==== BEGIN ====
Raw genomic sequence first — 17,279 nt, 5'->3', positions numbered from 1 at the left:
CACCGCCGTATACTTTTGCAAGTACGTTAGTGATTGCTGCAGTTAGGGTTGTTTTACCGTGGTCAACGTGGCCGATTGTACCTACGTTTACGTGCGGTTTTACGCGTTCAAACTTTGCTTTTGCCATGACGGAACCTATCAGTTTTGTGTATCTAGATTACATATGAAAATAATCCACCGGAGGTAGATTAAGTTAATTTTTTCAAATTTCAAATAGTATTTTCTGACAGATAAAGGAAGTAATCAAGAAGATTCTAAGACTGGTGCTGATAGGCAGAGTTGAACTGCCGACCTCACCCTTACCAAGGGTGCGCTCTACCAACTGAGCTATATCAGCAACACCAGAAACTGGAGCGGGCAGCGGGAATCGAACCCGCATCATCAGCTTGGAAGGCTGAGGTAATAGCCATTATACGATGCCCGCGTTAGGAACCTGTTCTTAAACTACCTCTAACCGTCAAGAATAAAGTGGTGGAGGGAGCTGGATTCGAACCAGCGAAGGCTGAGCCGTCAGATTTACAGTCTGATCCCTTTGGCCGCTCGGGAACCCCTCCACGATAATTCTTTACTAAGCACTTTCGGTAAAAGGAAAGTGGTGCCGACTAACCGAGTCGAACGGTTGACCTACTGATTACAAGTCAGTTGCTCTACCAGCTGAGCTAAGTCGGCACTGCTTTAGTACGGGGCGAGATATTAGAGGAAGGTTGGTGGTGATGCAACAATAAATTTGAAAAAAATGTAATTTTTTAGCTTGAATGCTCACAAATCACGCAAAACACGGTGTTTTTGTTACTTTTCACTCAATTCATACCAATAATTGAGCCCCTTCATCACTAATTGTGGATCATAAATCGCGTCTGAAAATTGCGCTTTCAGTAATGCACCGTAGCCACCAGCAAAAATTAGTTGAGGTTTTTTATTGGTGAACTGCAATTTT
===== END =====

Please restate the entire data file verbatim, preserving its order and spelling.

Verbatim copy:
Raw genomic sequence first — 17,279 nt, 5'->3', positions numbered from 1 at the left:
CACCGCCGTATACTTTTGCAAGTACGTTAGTGATTGCTGCAGTTAGGGTTGTTTTACCGTGGTCAACGTGGCCGATTGTACCTACGTTTACGTGCGGTTTTACGCGTTCAAACTTTGCTTTTGCCATGACGGAACCTATCAGTTTTGTGTATCTAGATTACATATGAAAATAATCCACCGGAGGTAGATTAAGTTAATTTTTTCAAATTTCAAATAGTATTTTCTGACAGATAAAGGAAGTAATCAAGAAGATTCTAAGACTGGTGCTGATAGGCAGAGTTGAACTGCCGACCTCACCCTTACCAAGGGTGCGCTCTACCAACTGAGCTATATCAGCAACACCAGAAACTGGAGCGGGCAGCGGGAATCGAACCCGCATCATCAGCTTGGAAGGCTGAGGTAATAGCCATTATACGATGCCCGCGTTAGGAACCTGTTCTTAAACTACCTCTAACCGTCAAGAATAAAGTGGTGGAGGGAGCTGGATTCGAACCAGCGAAGGCTGAGCCGTCAGATTTACAGTCTGATCCCTTTGGCCGCTCGGGAACCCCTCCACGATAATTCTTTACTAAGCACTTTCGGTAAAAGGAAAGTGGTGCCGACTAACCGAGTCGAACGGTTGACCTACTGATTACAAGTCAGTTGCTCTACCAGCTGAGCTAAGTCGGCACTGCTTTAGTACGGGGCGAGATATTAGAGGAAGGTTGGTGGTGATGCAACAATAAATTTGAAAAAAATGTAATTTTTTAGCTTGAATGCTCACAAATCACGCAAAACACGGTGTTTTTGTTACTTTTCACTCAATTCATACCAATAATTGAGCCCCTTCATCACTAATTGTGGATCATAAATCGCGTCTGAAAATTGCGCTTTCAGTAATGCACCGTAGCCACCAGCAAAAATTAGTTGAGGTTTTTTATTGGTGAACTGCAATTTT